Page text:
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I am trying to understand how the authors jumped from these two equations:

$k^d=k^s$

  • $k^d=ln[\bar{l}\alpha^{\frac{1}{1-\alpha}}]-\frac{1}{1-\alpha}\tilde{R}$
  • $k^s=ln[\bar{l}(1-\tau)(1-\alpha)\alpha^{\frac{\alpha}{1-\alpha}}]+ln(\frac{\beta_{R,\sigma}}{1+\beta_{R,\sigma}})-\frac{\alpha}{1-\alpha}\tilde{R}+\tilde{A}$

If $\sigma=1$ then $\beta_{R,\sigma} = β$ and $\tilde{R}$ and $k$ has the following closed form expression:

  • $\tilde{R}=-\tilde{A}+ln[(\frac{1+\beta}{\beta})(\frac{\alpha}{1-\alpha})(\frac{1}{1-\tau})]$
  • $k=-\frac{1}{1-\alpha}\tilde{A}+\frac{1}{1-\alpha}ln[(\frac{1+\beta}{\beta})(\frac{\alpha}{1-\alpha})(\frac{1}{1-\tau})]+ln[\bar{l}\alpha^{\frac{1}{1-\alpha}}]$

I am attaching the appendix of the paper here, equations 30-34. I'm just not following how it is derived but I'm sure it must be something so simple but I'm just not seeing it. If it doesn't meet the page's standard just let me know. Thanks in advance!

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  • $\begingroup$ I haven't read the paper but this seems to be really basic calculation. Have you considered the possibility of a typo if you struggle to get the solution? Typos appear in almost every math-heavy paper. $\endgroup$ Jul 7 at 0:11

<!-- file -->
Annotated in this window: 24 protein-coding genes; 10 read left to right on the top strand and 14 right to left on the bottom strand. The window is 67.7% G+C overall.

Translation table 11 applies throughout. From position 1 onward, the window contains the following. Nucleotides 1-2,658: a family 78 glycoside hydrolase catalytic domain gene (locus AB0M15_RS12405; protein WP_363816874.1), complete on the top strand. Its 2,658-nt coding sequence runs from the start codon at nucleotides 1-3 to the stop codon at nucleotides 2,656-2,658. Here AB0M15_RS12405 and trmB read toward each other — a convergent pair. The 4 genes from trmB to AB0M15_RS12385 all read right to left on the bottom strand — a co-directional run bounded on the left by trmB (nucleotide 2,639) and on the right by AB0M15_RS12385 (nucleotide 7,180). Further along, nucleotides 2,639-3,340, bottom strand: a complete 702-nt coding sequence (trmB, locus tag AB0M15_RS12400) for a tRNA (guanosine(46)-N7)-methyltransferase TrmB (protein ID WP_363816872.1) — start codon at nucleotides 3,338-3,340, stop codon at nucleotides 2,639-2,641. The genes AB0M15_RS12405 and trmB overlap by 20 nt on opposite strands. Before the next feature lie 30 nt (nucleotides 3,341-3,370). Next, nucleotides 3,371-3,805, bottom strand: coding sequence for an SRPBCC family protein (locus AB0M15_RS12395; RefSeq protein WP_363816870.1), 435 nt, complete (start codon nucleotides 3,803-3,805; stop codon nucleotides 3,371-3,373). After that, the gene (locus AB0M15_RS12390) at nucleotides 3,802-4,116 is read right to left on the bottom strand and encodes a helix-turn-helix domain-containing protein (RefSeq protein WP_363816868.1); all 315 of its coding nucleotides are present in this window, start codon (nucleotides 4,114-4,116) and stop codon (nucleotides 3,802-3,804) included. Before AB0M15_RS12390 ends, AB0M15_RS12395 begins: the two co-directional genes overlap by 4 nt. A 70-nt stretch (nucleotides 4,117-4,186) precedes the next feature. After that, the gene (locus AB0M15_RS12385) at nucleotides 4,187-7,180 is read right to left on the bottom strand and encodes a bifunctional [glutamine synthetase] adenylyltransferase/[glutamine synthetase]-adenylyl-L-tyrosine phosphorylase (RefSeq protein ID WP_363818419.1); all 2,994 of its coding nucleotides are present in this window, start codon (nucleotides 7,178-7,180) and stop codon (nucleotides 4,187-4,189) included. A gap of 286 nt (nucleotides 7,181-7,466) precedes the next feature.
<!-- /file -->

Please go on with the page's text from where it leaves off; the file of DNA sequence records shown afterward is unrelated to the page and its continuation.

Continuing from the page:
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    $\begingroup$ Looks like you just have to set equation 2 and 3 equal and isolate $\tilde R$ ... tedious most likely but simple. Then backinsert $\tilde R$ and solve for $k := k_s = k_d$. $\endgroup$ Jul 7 at 0:47
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According to the paper (equations $(31)$ and $(32)$) we have: $$ \begin{align*} &k^d = \ln(\overline{l} \alpha^{\frac{1}{1-\alpha}})- \frac{1}{1-\alpha}\tilde{R},\\ &k^s = \ln(\bar l(1-\tau)(1-\alpha)\alpha^{\frac{\alpha}{1-\alpha}}) + \ln\left(\frac{\beta}{1 + \beta}\right) - \frac{\alpha}{1- \alpha}\tilde R + \tilde A \end{align*} $$ You made 2 typo's for $k^s$. First the exponent on $\alpha$ in the $\ln$ function is $\alpha/(1-\alpha)$ and not $1/(1-\alpha)$. Second the singn on the term $\dfrac{\alpha}{1 - \alpha} \tilde R$ has to be reversed.

The solution is obtained by simply setting $k^d = k^s$ and computing for $\tilde R$.

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